November 3, 2023
The US Food and Drug Administration has proposed to revoke the regulation authorizing the use of brominated vegetable oil (BVO) in food. The agency concluded that the intended use of BVO in food is no longer considered safe after the results of studies conducted in collaboration with the National Institutes of Health (NIH) found the potential for adverse health effects in humans.
BVO is a vegetable oil that is modified with bromine. It works as a soda and fruit drink additive that is said to help emulsify the drink contents, preventing them from separating, previously approved by the FDA to use in small amounts.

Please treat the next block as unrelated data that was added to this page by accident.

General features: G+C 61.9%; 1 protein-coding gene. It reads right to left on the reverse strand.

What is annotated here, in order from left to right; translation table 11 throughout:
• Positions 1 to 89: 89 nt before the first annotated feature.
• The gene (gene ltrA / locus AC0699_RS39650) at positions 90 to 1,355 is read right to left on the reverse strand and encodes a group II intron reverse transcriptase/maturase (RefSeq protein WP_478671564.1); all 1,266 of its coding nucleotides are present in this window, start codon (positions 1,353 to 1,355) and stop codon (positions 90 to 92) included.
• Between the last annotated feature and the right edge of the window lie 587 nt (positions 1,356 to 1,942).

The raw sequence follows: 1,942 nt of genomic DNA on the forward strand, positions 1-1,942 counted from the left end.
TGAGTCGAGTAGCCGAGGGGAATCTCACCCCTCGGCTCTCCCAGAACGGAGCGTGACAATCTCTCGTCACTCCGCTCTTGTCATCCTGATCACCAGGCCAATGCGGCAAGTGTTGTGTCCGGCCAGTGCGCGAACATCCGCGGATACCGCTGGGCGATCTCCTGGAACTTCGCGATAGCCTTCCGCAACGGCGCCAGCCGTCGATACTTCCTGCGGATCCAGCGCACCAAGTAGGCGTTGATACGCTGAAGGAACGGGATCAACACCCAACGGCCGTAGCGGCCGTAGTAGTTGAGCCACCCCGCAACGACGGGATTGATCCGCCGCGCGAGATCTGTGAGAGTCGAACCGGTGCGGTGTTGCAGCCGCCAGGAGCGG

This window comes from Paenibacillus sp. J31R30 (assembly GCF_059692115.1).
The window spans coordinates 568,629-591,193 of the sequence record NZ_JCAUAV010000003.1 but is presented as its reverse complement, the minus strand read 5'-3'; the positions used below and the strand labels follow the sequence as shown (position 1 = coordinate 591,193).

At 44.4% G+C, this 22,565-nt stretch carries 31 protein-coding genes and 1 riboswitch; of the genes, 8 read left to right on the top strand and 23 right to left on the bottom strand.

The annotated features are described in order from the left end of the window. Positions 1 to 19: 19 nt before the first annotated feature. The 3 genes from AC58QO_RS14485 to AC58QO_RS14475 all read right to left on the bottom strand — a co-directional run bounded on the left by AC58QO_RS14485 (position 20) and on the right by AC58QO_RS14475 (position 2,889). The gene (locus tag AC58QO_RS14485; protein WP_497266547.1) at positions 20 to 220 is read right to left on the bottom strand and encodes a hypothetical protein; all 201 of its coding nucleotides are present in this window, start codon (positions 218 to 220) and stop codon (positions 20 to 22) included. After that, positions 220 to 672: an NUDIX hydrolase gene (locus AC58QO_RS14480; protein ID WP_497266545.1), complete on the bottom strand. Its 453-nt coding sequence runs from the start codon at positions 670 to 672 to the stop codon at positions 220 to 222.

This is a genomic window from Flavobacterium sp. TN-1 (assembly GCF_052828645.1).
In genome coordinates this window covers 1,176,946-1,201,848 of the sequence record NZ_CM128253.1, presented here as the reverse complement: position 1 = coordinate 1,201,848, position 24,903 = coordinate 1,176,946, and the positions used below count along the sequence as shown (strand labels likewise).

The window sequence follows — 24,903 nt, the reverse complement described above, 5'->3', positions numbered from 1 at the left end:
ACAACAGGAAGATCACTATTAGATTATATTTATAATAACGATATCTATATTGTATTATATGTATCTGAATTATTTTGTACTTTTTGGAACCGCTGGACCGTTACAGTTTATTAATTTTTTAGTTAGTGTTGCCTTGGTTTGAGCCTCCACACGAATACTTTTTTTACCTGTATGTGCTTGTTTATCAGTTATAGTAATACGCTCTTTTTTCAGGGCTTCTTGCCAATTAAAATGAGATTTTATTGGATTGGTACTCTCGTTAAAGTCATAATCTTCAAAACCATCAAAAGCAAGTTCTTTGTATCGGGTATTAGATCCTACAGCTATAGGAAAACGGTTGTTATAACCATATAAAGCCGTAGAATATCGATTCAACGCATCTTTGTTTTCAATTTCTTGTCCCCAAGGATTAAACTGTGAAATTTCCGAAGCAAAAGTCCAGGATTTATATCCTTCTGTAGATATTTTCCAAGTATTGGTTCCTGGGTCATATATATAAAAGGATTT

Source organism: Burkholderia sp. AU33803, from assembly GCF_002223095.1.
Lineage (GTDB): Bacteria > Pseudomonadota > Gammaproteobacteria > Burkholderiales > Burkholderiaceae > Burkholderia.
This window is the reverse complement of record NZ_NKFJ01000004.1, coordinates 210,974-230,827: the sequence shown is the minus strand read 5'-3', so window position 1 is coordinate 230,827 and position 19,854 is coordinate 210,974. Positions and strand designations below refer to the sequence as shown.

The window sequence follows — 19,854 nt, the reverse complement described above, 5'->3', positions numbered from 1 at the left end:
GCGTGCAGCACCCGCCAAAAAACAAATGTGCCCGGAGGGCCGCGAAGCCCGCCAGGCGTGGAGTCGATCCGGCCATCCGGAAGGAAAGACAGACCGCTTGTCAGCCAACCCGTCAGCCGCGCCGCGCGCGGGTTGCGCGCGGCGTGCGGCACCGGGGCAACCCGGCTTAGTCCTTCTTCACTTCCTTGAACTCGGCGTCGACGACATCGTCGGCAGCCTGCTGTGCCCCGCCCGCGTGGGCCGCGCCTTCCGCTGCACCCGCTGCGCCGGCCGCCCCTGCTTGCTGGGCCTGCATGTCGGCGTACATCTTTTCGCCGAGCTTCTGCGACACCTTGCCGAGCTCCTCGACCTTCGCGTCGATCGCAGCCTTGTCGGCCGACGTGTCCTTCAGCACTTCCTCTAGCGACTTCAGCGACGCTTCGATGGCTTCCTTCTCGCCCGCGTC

In 1970, the FDA determined BVO was no longer “Generally Recognized as Safe” (GRAS) and began overseeing its use under our food additive regulations. Over the years many beverage makers reformulated their products to replace BVO with an alternative ingredient, and today, few beverages in the US contain BVO.
Although BVO has a long history of use in foods and was at one time considered GRAS, FDA has continued to study it to understand any potential health impacts. Recent toxicology studies conducted in collaboration with the NIH have now shown conclusive scientific evidence to support the proposal to remove the FDA’s food additive authorization for BVO.
FDA is currently reviewing the color additive regulations authorizing the use of FD&C Red No. 3 in ingested drugs and foods (including dietary supplements) under the Delaney Clause of the Federal Food, Drug, and Cosmetic Act, which prohibits the FDA from approving a color additive that is ingested if it causes cancer in animals or humans when ingested. A decision from the FDA is forthcoming.
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